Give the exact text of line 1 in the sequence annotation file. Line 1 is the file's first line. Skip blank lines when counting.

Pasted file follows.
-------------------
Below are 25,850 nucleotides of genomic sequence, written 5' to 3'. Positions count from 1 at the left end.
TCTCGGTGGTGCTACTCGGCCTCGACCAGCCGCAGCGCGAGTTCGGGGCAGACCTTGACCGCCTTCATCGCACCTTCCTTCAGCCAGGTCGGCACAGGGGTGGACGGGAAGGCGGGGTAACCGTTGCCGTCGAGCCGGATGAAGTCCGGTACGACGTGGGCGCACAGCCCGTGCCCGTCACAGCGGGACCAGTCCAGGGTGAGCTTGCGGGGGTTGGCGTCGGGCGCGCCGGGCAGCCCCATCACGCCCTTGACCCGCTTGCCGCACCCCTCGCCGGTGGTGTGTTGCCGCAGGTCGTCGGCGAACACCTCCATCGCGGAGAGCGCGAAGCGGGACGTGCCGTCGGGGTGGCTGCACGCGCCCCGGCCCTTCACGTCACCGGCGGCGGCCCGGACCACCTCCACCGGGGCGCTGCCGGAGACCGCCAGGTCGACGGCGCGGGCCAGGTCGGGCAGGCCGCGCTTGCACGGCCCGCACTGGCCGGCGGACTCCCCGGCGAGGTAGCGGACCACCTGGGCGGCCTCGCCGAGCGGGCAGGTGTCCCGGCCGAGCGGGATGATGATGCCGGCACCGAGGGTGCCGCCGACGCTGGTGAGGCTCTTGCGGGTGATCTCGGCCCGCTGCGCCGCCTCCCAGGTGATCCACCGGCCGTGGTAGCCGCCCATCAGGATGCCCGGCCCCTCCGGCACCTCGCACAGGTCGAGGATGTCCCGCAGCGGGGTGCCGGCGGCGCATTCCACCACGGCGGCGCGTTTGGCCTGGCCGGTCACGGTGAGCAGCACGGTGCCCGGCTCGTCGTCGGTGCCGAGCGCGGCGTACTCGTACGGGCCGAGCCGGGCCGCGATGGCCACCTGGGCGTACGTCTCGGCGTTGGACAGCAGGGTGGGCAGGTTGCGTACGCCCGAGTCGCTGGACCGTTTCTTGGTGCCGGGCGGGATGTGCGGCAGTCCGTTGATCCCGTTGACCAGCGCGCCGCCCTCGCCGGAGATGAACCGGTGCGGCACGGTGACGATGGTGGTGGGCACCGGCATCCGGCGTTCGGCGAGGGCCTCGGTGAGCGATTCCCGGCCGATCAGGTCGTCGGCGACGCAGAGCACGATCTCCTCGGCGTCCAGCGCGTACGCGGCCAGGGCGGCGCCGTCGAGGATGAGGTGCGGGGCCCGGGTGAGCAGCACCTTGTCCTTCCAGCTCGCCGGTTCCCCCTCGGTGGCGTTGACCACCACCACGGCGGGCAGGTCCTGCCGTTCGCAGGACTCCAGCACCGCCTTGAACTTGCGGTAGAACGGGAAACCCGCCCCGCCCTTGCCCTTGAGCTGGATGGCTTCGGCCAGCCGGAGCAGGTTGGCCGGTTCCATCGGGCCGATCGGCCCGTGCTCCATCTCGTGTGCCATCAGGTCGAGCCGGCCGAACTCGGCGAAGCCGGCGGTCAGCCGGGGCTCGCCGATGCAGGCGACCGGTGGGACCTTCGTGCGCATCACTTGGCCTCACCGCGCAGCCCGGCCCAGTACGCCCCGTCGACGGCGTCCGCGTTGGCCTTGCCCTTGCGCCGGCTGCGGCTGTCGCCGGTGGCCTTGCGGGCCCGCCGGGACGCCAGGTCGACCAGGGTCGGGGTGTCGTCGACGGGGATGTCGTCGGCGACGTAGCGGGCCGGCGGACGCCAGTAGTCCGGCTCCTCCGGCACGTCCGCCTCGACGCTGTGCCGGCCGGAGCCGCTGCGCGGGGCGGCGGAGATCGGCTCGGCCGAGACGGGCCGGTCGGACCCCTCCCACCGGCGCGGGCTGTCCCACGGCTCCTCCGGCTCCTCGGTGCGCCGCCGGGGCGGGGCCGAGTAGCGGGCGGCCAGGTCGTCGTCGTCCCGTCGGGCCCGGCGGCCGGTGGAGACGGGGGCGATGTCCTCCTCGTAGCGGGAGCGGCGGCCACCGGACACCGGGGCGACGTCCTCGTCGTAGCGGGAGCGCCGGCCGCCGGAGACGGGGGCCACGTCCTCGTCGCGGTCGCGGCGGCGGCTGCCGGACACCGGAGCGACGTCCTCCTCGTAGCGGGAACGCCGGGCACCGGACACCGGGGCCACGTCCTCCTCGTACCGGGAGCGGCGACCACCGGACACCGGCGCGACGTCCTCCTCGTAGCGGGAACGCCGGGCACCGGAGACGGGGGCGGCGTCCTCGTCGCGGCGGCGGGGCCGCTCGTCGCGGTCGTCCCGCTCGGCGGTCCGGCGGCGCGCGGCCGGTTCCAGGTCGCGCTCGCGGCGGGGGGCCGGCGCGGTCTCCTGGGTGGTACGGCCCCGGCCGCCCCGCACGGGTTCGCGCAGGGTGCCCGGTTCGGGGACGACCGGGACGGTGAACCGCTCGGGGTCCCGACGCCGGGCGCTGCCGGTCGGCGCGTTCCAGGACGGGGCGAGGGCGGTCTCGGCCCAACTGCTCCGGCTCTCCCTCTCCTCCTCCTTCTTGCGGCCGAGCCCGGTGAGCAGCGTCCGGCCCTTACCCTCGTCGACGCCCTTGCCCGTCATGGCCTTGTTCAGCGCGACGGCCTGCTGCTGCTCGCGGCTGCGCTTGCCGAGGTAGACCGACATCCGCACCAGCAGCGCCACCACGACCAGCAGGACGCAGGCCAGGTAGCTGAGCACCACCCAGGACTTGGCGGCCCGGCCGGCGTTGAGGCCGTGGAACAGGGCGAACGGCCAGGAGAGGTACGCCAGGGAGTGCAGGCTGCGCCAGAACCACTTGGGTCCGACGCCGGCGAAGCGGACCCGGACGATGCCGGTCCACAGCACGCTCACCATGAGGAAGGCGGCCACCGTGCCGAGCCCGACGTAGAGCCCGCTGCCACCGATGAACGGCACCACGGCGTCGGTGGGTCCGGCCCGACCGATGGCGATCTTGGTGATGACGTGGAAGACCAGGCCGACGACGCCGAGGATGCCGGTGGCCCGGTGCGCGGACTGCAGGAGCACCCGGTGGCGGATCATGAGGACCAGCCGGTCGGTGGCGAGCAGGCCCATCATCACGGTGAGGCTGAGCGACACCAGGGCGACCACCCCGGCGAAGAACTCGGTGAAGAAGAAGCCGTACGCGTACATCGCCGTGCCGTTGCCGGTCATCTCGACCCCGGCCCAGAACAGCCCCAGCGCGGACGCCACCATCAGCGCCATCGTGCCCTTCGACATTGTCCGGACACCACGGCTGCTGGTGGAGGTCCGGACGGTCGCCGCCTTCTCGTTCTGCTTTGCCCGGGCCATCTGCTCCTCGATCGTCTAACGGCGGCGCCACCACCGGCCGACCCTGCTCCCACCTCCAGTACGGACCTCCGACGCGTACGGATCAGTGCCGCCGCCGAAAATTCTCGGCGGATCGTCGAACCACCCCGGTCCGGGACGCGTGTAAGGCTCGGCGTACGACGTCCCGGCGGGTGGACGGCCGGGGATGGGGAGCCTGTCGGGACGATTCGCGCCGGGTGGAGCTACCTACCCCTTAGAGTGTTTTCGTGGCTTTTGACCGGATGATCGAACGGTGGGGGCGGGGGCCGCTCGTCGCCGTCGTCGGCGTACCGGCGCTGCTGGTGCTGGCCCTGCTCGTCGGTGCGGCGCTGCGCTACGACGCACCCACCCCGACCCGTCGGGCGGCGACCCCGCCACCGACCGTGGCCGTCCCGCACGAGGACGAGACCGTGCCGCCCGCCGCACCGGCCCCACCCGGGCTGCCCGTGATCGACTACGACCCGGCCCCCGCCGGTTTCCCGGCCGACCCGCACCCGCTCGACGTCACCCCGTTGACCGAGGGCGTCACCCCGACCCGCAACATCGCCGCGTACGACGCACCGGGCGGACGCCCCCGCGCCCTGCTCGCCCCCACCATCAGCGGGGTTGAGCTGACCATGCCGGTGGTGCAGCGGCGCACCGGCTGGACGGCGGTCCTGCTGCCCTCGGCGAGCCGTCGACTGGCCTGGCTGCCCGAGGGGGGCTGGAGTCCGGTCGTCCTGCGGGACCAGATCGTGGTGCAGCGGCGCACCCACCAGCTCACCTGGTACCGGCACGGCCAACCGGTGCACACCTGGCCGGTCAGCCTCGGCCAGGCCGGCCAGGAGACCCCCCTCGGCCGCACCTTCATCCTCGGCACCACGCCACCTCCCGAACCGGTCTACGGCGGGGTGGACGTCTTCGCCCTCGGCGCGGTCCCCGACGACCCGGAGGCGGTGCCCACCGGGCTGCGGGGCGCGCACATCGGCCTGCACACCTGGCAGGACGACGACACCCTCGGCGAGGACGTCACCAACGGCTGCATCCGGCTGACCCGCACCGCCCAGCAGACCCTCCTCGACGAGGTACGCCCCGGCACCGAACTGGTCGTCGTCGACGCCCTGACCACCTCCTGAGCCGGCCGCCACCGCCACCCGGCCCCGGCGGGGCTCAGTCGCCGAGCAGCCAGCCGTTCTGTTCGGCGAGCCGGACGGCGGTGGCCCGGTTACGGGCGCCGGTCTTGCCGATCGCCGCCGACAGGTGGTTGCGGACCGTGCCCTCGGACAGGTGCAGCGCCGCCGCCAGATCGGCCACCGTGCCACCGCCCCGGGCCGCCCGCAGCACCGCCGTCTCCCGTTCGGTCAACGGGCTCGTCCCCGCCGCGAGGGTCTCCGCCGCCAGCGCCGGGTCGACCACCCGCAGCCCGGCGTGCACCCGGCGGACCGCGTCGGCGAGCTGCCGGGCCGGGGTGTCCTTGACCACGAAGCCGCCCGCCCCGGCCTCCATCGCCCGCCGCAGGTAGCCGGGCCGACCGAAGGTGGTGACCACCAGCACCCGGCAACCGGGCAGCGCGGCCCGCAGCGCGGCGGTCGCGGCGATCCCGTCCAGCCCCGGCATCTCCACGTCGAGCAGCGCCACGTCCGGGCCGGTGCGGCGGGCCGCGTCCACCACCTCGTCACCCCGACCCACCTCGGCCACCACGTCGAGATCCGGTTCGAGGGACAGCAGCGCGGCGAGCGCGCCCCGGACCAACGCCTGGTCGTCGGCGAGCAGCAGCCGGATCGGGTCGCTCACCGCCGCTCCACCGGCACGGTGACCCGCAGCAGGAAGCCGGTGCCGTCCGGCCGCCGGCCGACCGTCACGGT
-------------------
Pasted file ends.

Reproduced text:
Below are 25,850 nucleotides of genomic sequence, written 5' to 3'. Positions count from 1 at the left end.